Washington Law Review


Karl Forsgaard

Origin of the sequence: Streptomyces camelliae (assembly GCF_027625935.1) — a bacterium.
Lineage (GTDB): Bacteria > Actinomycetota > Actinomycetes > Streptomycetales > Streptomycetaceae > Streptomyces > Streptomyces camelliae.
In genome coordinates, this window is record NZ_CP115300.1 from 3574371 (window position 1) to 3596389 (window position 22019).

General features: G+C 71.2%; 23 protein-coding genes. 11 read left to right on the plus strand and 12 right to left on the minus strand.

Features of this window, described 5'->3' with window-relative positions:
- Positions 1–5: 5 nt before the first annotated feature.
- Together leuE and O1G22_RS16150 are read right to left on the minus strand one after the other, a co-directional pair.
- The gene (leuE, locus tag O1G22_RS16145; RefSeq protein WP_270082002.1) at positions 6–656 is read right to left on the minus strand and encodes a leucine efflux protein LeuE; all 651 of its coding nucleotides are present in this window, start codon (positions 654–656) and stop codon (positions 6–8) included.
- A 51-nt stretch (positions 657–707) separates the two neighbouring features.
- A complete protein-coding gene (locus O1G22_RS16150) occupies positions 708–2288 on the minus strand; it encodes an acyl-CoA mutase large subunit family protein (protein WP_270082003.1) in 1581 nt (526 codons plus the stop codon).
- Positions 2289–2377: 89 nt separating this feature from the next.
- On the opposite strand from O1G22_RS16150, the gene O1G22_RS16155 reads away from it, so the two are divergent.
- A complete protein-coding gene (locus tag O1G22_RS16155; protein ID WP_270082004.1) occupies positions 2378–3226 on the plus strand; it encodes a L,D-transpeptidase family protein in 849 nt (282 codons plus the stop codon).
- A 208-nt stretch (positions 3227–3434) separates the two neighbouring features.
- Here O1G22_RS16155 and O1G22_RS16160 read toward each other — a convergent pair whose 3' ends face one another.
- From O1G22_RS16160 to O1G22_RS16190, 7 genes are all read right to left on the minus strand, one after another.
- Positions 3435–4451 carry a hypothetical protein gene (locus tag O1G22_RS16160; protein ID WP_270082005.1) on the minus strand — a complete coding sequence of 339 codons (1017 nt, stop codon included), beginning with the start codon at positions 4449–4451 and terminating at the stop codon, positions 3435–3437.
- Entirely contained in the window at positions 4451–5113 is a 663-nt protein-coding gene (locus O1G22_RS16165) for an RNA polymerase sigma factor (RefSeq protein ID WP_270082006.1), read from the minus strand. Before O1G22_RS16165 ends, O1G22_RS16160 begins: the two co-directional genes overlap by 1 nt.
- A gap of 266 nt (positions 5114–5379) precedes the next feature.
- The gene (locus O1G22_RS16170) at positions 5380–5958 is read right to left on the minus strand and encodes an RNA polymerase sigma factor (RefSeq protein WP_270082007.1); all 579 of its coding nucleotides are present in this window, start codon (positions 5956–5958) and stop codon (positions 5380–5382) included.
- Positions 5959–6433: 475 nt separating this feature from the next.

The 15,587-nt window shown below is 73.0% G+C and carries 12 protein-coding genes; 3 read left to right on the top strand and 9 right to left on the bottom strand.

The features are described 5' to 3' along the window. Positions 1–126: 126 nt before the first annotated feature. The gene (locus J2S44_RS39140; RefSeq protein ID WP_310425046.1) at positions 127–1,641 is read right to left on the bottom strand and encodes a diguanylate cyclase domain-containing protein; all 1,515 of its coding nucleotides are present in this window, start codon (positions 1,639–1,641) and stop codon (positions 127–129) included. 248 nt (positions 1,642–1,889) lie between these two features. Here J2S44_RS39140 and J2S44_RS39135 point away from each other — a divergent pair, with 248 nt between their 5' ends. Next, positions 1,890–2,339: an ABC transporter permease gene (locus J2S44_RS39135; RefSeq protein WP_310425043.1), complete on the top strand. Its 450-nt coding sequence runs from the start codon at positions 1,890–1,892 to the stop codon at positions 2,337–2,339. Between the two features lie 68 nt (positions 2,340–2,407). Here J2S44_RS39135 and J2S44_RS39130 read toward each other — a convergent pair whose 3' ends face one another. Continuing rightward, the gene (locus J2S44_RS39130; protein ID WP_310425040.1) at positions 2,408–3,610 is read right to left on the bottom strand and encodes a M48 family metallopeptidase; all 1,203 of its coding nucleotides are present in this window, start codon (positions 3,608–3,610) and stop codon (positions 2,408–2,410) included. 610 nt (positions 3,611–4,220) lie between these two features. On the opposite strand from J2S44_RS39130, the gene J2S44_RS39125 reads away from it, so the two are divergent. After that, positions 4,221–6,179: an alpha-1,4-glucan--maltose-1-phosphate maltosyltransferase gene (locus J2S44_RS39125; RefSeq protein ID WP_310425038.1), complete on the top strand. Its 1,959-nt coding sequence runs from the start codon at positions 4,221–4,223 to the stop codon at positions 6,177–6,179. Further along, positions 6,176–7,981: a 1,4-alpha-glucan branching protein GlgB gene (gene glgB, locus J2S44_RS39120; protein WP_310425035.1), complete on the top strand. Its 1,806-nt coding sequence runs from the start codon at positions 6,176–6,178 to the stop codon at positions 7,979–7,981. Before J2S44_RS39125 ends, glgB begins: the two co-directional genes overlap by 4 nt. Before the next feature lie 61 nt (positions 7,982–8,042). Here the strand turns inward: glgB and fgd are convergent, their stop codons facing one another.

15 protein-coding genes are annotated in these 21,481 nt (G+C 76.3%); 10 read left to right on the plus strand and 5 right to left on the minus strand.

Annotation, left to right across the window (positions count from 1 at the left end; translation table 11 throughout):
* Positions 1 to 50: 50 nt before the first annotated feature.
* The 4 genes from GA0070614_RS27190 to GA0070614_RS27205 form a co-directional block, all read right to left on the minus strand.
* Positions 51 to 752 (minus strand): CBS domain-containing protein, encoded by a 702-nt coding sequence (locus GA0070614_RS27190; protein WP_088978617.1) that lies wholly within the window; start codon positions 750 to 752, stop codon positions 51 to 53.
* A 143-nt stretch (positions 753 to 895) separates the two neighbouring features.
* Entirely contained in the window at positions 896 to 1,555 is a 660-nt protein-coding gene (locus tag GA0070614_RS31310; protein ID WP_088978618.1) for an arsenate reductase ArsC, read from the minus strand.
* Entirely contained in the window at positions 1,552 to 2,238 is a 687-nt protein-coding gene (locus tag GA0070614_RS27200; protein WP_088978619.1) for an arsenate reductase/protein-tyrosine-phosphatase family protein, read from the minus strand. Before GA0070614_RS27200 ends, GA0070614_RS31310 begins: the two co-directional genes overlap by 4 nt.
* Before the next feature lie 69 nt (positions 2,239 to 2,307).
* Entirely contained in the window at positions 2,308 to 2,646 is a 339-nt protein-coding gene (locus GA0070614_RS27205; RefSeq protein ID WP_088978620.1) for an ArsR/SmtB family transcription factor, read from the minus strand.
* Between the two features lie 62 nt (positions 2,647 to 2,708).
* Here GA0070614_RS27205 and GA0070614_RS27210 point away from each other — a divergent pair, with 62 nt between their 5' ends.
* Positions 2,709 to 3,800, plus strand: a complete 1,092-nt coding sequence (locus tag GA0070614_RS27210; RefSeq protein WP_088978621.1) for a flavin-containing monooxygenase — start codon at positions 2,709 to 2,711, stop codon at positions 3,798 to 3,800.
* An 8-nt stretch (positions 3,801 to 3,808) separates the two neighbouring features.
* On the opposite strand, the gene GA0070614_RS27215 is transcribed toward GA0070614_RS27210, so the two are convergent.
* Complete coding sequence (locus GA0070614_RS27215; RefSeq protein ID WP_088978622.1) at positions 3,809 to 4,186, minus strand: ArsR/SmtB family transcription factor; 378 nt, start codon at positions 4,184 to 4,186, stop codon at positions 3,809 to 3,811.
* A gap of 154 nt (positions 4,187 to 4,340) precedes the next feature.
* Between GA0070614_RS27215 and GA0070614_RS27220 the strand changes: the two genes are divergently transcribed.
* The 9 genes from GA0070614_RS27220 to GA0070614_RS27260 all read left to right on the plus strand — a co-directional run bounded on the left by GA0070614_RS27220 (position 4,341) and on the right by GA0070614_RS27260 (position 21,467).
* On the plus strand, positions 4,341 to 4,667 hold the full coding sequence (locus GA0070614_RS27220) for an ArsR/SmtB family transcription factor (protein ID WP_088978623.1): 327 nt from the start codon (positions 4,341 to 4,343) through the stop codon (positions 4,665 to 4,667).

While hunting for deer on his reservation, Dean Fryberg, an Indian, shot and killed a bald eagle. Although he had a treaty right to hunt on the Tulalip Reservation under the 1855 Treaty of Point Elliot, Fryberg was charged by information with taking a bald eagle in violation of the Eagle Protection Act of 1940. He did not possess a permit which would have allowed such a taking under the Act. This note concludes that the loose test used to find abrogation in Fryberg is unsatisfactory where a statute regulating a nonendangered resource is involved and instead proposes an alternative test for determining whether abrogation has taken place. Basically, the proposed test facilitates a finding of abrogation where endangered resources are involved and inhibits such a finding where nonendangered resources are involved. The proposed test would achieve the same result regarding eagles as reached in Fryberg, without creating the potential for undesirable results for nonendangered resources.

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